Article Text

Examining renal patients’ death trajectories without dialysis
  1. Helen Noble, Lecturer,
  2. Julienne Meyer, Professor,
  3. Jackie Bridges, Senior Research Fellow,
  4. Daniel Kelly, Reader and
  5. Barbara Johnson, Senior Lecturer
  1. Helen Noble is Lecturer, Adult Nursing, School of Community and Health Sciences, City University London, Julienne Meyer is Professor, Care for Older People, and Jackie Bridges is Senior Research Fellow, Care for Older People, School of Community and Health Sciences, City University London, Daniel Kelly is Reader in Cancer and Palliative Care, Middlesex University, London, and Barbara Johnson is Senior Lecturer, Services Development, School of Community and Health Sciences, City University London. Email: helen.noble.1{at}


Background: Minimal work has been carried out into dying trajectories of people with stage-5 (end-stage) chronic kidney disease (CKD). Consequently, little is known about such patients and how they and their families/loved ones cope with the dying phase of the disease. Aim: This article reports on part of a larger, qualitative study exploring the experiences and trajectory towards death of people with stage-5 CKD who decided not to undergo dialysis. It provides case studies to illustrate the encountered death trajectories. Methods: Interview data were gathered during naturally occurring consultations with patients with stage-5 CKD and/or carers who were seen at a nurse-led, renal supportive care service. All patients referred to the service were asked to participate. Thirty patients and 17 carers were recruited. Patients were seen at approximately 3-month intervals until they died or the study finished. Carers took part in the consultation when present. Eighty-two consultations were included in the wider study. Results: Although the expectation was that patients would die from renal failure following a gradual decline in functional status, this was not always the case. The study identified three trajectories: those who died a typical uraemic death, those who followed another death trajectory, e.g. heart failure, and those where the cause of death was unclear. Conclusions: The management of patients dying from stage-5 CKD and for whom the time and manner of death is unknown can be problematic for healthcare professionals. Conflicts of interest: none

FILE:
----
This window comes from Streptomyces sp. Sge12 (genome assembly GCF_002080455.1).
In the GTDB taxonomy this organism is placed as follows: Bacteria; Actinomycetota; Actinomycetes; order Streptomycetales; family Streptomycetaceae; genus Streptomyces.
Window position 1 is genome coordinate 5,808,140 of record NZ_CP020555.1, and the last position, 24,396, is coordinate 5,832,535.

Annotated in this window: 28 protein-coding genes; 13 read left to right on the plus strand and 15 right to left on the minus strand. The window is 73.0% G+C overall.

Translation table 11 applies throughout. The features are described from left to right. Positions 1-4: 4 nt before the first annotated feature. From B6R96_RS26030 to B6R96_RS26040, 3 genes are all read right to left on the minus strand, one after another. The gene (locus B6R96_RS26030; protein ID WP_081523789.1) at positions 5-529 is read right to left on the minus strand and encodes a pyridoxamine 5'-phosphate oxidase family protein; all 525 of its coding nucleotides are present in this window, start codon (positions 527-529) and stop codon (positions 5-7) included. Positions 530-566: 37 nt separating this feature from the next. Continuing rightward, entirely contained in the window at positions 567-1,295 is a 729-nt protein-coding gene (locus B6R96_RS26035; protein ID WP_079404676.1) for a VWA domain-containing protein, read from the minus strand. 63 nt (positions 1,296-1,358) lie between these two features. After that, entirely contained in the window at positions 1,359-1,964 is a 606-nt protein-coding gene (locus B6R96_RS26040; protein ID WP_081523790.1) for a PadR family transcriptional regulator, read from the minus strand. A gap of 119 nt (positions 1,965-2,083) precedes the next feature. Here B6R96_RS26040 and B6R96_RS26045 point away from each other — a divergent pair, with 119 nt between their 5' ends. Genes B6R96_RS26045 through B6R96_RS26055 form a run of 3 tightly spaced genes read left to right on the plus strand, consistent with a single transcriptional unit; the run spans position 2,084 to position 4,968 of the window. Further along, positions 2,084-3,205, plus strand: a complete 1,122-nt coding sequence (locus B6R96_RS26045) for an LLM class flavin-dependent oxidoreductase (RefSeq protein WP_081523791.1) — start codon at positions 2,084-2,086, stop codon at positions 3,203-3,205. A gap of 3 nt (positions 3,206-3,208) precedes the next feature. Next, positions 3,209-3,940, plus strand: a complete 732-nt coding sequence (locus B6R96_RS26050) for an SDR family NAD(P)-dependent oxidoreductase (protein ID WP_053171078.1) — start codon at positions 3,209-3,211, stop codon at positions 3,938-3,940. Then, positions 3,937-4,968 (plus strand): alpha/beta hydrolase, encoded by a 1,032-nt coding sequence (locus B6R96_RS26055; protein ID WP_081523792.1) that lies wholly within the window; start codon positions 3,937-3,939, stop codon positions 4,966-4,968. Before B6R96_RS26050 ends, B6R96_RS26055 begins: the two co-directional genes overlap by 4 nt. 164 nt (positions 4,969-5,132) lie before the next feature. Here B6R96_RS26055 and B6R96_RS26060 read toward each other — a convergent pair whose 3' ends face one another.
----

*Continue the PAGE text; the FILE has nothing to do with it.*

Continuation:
• Case studies
  • Dying trajectories
  • End-stage chronic kidney
  • disease
  • Exploratory research

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